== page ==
I’ve been using this incredibly tiny and cheap headphone amp we already mentioned earlier for a few days now and I’m really impressed with its performance. My expectations weren’t exactly high when I ordered it, but after testing it with several phones I’d say the Chinese FiiO company managed to design a really fine product.
The amp’s construction is very simple. It’s powered by one AAA battery and sporting only a 3.5mm input jack that connects to the headphone output of an MP3 player and another 3.5mm output jack where the headphones plug in. The output also acts as the power switch. A red LED lights up when phones are plugged in, indicating that the amp is active. Rumor has it that a National Semiconductor LM4917 op-amp works at the core of the amp. However, this has yet to be verified.
The FiiO E3 was not designed to work with line-out connections since it lacks a volume control. However, what it does for low- (and not-so-low) powered headphone outputs can be quite nice – when one’s headphones synergize well with the amp, that is.
The FiiO certainly doesn’t improve every phone you throw at it. It especially doesn’t like a variety of low-impedance or overly sensitive in-ear phones. For example, my extremely efficient Shure SE530 or UE Super.Fi 5 tend to hiss a lot when plugged into the amp. This hiss can be fixed for some phones by simply using an impedance adapter plug, which increases the resistance of the output. However, some phones (like the SE530) don’t like those adapters and their sound quality decreases when used with one. Other phones, like Etymotic ER-6, don’t seem to mind some added resistance and work fine that way. It’s a bit of a gamble, but considering the price of the FiiO, there’s hardly anything to lose. Furthermore, if one doesn’t mind some background hiss, the choice of phones that can be used with the FiiO increases by quite a bit.
Where I like the FiiO’s sound the best is with full-sized, higher impedance phones, or very bright sounding ones. My favorite combination is using it between the slightly bright sounding Sansa Clip and the Ultrasone HFI-780. That’s some fine synergy, if I ever heard some. The FiiO gives a bit more body to the bass and tames the slightly overbearing treble of the Ultrasones quite nicely. The differences might be subtle for some listeners, but it is certainly an improvement. Also the q-Jays benefit a lot from this amp’s characteristics. They already have a very precise bass reproduction, but could use a little more impact for my taste – and that’s exactly what the FiiO adds, besides taming their powerful treble (without veiling the sound). This setup sounds less fatiguing to me and can be enjoyed longer before getting “hot ears” from too much treble consumption.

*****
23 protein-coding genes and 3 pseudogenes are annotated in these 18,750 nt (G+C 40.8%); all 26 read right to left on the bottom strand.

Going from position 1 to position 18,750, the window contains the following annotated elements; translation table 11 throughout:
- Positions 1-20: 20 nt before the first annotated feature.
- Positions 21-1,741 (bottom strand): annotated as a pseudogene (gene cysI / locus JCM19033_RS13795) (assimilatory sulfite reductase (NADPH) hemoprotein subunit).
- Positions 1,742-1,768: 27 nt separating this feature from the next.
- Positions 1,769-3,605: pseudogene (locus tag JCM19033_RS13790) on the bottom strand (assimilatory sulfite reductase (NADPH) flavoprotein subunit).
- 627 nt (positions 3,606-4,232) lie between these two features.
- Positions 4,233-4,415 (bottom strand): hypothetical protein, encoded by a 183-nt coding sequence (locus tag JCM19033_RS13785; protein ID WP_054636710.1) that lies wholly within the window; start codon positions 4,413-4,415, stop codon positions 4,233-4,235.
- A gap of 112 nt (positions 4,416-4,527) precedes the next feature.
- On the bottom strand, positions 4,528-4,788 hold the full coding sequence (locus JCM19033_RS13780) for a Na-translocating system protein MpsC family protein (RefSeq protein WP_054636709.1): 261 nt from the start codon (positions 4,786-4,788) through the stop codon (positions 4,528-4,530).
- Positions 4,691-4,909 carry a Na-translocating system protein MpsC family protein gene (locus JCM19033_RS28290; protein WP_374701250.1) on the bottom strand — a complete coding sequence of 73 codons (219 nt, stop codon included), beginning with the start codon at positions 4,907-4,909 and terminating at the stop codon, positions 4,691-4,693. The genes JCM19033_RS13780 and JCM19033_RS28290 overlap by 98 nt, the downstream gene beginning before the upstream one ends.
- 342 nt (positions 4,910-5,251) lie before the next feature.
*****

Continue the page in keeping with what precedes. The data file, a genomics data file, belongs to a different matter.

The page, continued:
By no means is the FiiO an amplifier with a linear response. I measured its frequency response with RMAA and was somewhat surprised at the results. The whole frequency range below 500Hz gets boosted by about 3dB. For my taste this is a very welcome behavior, especially for phones that lack a little oomph in the bass department, like the q-Jays or Ety ER-6. I’ve been using the FiiO mostly with my Sansa Clip, which has a rather sub-par sounding equalizer. The FiiO’s bass boost sounds a lot better than the Clip’s software EQ, so I can leave the Clip’s muddy EQ turned off and enjoy some higher quality op-amp bass instead.
Even though the FiiO boosts the bass it doesn’t affect the detailedness and precision of the connected source. Without exaggeration, it sounds as clean as my old PA2V2 amplifier and some CMOY amps I tried, and it’s also not a lot worse than my Corda Headsix.
One thing the FiiO doesn’t do is boosting the perceived volume level by a lot. In the right setup it can add some quality to the sound, but not a huge amount of loudness. So don’t expect it to work wonders on some 300 Ohm phones attached to your cell phone, or crippled French-firmware player. I measured a volume boost of around 7-8dB with the FiiO, something that is generally perceived as “about twice as loud” in comparison to the unamped output of the connected player.
So, by all means, give the FiiO E3 a try if you want to add some higher quality bass to your portable setup, cut down on some predominant treble, or want to drive some higher impedance phones with a bit more impact. It might not work with every headphone out there and it might add some background hiss to some phones – but at $8.50 it’s definitely worth a try. Maybe you find some good synergy. I know I did. The FiiO is a fun toy that added some new excitement to my uber-portable workout rig and I sure intend to keep the amp with me on the go.
You can purchase the FiiO E3 from DealExtreme ($8.50, worldwide free shipping). Let’s hope they start selling the black version of the FiiO as well.